Emergencies/Illness Feeding Physiology

Atherosclerosis In Chickens

Atherosclerosis is one of those tongue-twisting words that is probably easier to describe than to pronounce. It’s what your doctor would refer to as cardiovascular disease and your grandmother would call hardening of the arteries. Chickens fed the wrong diet are just as susceptible to getting it as people who eat similar foods.

Just like in us, it’s a disease that happens gradually over time. Regardless if it occurs in people or chickens the progression is similar: anyone who eats a high cholesterol diet will experience excess fats that collect on their artery walls.

The immune system is triggered to send white blood cells to attack it, similar to what it would do to fight a bacterial infection. After consuming the cholesterol the cells die and also start to clog the arteries causing inflammation.

If this process continues the arteries become scarred and the buildup called plaque hardens, narrowing the arteries and obstructing blood flow. Large plaque buildups can also dislodge and suddenly release the trapped blood supply to the heart. The sudden rush of blood can cause a deadly heart attack.

Causes

  • Diet containing high amounts of cholesterol, saturated or trans fats, salt and/or sugar.
  • Marek’s Disease can cause lesions in the arteries, leading to accumulation of cholesterol. Damage induced by viral infection, altered cellular metabolism, direct cellular transformation and inflammatory and immune reactions to viral infection may accelerate plaque development
  • Risk increases with age, in heavier breeds or obese chickens.

Symptoms are usually only noticed in later stages when the artery is severely narrowed or completely blocked.

  • Lethargy
  • Lack of coordination
  • Weakness
  • Fainting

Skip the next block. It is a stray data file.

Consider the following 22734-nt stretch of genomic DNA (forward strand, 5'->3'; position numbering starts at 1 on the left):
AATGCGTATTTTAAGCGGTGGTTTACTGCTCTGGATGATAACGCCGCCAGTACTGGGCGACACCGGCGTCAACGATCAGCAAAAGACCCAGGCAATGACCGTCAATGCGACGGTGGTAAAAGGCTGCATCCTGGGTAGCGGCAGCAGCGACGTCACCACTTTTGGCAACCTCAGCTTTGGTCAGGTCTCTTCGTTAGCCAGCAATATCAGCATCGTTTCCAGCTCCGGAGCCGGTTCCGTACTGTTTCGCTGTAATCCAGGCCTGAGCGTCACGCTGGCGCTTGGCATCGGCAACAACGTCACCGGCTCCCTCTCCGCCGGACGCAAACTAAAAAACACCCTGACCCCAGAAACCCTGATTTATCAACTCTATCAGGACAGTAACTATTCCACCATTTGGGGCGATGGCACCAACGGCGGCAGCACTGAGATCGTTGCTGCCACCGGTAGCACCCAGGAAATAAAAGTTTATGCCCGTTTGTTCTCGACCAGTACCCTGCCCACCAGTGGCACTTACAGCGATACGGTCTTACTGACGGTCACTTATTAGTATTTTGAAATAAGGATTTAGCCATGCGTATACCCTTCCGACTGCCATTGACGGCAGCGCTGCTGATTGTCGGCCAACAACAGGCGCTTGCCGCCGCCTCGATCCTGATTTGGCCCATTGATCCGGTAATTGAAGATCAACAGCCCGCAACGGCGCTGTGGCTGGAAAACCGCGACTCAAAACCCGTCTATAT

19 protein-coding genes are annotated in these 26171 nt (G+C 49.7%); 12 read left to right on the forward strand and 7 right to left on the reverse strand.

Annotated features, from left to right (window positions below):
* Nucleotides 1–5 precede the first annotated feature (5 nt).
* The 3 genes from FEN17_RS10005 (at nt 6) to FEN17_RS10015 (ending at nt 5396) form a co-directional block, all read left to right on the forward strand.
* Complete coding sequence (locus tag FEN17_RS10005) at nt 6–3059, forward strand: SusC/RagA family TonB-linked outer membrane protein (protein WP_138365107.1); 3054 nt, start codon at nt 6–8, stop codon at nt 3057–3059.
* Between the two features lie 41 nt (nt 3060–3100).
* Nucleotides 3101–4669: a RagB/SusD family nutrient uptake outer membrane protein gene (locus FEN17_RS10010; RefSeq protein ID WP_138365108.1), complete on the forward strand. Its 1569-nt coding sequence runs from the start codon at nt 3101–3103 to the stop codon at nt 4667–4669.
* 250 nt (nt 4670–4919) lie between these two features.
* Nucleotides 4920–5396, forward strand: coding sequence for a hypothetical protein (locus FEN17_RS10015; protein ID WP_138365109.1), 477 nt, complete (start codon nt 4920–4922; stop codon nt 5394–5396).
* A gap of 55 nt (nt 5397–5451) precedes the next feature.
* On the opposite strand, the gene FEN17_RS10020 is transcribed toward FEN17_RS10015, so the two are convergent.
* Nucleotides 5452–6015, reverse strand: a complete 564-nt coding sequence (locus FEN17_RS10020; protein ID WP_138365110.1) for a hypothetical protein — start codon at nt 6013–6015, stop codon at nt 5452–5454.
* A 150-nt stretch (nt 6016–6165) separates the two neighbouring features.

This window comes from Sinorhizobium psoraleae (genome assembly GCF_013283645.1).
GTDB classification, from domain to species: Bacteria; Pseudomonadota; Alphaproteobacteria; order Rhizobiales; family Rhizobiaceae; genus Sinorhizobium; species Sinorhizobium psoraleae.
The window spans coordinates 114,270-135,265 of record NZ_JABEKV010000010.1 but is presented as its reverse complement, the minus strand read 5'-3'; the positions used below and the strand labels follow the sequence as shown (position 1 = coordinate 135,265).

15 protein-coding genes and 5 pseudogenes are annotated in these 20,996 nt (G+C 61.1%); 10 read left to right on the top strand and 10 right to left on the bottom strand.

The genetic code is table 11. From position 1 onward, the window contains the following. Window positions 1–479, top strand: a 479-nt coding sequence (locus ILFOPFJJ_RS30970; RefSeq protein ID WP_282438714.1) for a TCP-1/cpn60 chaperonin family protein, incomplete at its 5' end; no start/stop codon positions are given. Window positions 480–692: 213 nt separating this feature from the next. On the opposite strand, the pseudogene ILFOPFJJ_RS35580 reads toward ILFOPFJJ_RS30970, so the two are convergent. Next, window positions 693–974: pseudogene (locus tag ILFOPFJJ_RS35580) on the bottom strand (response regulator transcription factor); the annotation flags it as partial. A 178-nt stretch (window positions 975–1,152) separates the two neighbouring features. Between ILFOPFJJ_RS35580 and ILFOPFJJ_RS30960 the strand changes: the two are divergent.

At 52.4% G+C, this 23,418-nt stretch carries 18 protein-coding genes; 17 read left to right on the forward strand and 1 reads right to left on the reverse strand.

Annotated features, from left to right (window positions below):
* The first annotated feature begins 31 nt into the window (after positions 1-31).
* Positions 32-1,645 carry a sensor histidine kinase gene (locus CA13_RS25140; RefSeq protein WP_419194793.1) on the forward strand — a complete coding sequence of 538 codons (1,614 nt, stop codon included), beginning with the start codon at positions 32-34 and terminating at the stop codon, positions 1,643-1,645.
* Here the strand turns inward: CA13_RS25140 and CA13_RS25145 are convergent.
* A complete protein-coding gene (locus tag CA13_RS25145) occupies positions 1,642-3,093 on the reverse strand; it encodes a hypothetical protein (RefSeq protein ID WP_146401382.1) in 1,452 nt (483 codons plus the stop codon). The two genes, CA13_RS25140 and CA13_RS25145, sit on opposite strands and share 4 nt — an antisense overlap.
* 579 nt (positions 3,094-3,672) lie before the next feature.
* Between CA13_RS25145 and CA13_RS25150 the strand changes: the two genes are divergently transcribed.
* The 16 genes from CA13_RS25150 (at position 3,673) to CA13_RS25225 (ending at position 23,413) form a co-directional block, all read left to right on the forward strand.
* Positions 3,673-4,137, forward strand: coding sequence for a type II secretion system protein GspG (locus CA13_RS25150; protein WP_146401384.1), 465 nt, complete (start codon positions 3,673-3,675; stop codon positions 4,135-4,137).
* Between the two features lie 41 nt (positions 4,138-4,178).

• Difficulty breathing
  • Muscle weakness or partial paralysis of the legs
  • Sudden death

Prevention

  • Feed your birds a balanced diet and limit snacks.
  • If you are feeding people food be aware of the sodium (salt) content and sugars (fructose, glucose, dextrose are all sugar).
  • Many vegetables (e.g. carrots, beets, corn, peas, squashes) and fruits (especially grapes and melons) have a high sugar content.

We all know that eating the wrong diet (i.e. processed foods; high sugar, salt, saturated and trans fat content) can lead to a number of health issues in people. Unfortunately as more folks keep small flocks primarily as pets we’re starting to see the same health issues affecting them – obesity, heart and liver disease – due to overfeeding and providing the wrong foods.

We love our birds and want to share treats with them, but it may be to their detriment. Understand their nutritional needs and feed accordingly. Limit snacks to small quantities of healthy treats. Make sure they have plenty of exercise to burn off those calories.

Here’s what fat looks like inside our birds:

A Note On The ‘How’ Of Feeding: Nibblers Vs. Meal Eaters

There are generally two ways to feed chickens: free feeding where it’s available 24/7 or providing measured amounts of feed at particular times. I read a study in which birds were divided into those two groups and fed the same diet. The meal eaters – who were fed for two one-hour periods each day – had double the blood cholesterol levels and seven times the severity of coronary atherosclerosis as the nibblers.

When chickens who had atherosclerosis were later fed balanced diets the meal eaters’ cholesterol levels took longer to return to normal and they had a significant decrease in healing the coronary lesions compared to nibbling. The study concluded that how (in this case, not what) birds were fed played a role in the risk of getting atherosclerosis.

Credits: Oxford Academic; Poultry DVM

Related posts on feeding chickens: Feeding Chickens: Dos & Don’ts; Prebiotics & Probiotics; Understanding Manufactured Chicken Feed

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